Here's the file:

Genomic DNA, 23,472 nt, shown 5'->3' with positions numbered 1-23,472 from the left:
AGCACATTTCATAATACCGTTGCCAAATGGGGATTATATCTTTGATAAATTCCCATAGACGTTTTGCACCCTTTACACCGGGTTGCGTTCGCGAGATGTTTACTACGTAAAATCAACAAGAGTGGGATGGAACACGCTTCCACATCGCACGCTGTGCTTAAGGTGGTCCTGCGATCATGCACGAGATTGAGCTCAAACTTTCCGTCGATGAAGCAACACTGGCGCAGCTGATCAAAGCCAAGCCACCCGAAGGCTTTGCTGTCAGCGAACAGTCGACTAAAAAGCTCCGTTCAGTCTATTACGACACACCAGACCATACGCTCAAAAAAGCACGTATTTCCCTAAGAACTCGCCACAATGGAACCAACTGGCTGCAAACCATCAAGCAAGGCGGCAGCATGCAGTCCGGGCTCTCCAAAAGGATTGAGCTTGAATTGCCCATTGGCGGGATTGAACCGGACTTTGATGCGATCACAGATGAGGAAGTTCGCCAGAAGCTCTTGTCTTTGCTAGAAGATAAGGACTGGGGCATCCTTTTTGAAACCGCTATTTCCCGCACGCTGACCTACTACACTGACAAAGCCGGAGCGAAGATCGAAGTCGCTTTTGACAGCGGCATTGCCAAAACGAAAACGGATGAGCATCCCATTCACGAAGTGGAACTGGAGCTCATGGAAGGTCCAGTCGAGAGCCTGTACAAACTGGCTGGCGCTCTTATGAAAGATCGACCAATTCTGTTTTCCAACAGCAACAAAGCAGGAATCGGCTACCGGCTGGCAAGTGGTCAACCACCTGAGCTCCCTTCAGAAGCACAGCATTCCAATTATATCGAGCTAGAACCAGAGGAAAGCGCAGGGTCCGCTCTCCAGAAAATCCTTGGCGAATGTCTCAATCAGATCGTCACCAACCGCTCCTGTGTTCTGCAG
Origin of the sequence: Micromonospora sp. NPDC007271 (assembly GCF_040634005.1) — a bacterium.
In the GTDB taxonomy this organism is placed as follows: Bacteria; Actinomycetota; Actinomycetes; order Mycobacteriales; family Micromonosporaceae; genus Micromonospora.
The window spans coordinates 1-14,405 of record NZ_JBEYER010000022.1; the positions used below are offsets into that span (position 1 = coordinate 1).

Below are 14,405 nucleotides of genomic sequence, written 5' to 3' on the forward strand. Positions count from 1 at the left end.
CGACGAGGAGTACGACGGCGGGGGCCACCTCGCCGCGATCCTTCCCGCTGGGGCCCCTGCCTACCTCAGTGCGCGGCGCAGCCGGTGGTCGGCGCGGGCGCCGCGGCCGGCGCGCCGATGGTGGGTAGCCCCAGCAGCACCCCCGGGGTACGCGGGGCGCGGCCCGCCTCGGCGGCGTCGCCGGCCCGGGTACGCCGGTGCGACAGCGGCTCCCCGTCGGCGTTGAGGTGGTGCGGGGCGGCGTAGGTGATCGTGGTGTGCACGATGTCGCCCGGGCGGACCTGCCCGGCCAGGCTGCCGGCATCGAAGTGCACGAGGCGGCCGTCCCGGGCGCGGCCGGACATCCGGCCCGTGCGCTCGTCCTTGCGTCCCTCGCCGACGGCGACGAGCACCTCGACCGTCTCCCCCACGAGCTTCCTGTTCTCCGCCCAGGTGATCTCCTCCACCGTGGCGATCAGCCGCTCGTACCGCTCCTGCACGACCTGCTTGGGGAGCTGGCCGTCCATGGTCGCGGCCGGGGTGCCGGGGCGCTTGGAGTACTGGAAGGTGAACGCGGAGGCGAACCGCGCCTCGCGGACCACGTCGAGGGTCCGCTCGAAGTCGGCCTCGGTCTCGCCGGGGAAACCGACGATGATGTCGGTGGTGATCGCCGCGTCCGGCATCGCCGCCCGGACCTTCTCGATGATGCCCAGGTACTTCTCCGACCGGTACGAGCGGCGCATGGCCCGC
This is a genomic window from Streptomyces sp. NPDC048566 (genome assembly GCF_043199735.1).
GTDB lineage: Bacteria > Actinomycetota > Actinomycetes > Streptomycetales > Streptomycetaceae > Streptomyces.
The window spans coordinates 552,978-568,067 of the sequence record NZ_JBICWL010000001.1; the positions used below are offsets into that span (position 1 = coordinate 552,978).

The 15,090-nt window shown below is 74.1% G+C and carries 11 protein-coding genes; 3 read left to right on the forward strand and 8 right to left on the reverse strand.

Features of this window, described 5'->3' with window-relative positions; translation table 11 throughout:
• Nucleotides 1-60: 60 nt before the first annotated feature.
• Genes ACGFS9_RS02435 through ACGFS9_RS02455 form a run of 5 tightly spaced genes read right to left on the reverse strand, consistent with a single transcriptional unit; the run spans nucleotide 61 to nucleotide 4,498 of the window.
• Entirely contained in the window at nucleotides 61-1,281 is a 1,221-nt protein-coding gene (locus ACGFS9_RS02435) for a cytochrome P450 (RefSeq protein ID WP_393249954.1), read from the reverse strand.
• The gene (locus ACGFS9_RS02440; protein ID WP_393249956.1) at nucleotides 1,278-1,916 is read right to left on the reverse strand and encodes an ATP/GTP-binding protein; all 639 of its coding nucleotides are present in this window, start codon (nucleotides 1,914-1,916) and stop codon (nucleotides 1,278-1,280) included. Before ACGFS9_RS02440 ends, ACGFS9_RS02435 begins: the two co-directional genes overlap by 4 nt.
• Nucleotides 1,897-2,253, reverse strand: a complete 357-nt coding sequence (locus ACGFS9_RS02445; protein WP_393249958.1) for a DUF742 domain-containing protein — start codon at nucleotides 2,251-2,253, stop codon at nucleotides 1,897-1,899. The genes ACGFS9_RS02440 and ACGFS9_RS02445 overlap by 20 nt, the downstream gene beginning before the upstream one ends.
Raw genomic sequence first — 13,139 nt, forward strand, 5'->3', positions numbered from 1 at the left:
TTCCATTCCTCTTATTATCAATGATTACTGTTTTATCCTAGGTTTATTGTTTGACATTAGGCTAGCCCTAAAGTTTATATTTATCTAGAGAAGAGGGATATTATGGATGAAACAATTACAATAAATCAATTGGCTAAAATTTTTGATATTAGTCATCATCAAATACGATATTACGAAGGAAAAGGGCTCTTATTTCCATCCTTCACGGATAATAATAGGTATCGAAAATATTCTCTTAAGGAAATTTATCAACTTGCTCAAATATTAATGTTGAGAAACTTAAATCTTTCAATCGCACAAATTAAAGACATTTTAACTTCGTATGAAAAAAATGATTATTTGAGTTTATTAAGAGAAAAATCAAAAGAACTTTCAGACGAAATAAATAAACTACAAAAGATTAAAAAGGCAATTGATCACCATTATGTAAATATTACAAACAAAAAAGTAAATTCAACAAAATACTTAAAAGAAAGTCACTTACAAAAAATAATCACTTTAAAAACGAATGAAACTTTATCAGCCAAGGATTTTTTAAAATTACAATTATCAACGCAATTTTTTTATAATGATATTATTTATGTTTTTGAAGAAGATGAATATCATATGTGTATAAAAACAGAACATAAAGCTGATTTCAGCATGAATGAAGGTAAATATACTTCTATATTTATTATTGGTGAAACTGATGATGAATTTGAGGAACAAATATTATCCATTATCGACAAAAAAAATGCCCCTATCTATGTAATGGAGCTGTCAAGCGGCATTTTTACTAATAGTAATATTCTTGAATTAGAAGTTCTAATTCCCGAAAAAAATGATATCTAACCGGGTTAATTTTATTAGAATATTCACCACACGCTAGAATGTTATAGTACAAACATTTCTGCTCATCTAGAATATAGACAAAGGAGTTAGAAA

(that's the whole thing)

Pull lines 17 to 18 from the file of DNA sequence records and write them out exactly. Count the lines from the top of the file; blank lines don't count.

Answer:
• Nucleotides 1,897-2,253, reverse strand: a complete 357-nt coding sequence (locus ACGFS9_RS02445; protein WP_393249958.1) for a DUF742 domain-containing protein — start codon at nucleotides 2,251-2,253, stop codon at nucleotides 1,897-1,899. The genes ACGFS9_RS02440 and ACGFS9_RS02445 overlap by 20 nt, the downstream gene beginning before the upstream one ends.
Raw genomic sequence first — 13,139 nt, forward strand, 5'->3', positions numbered from 1 at the left: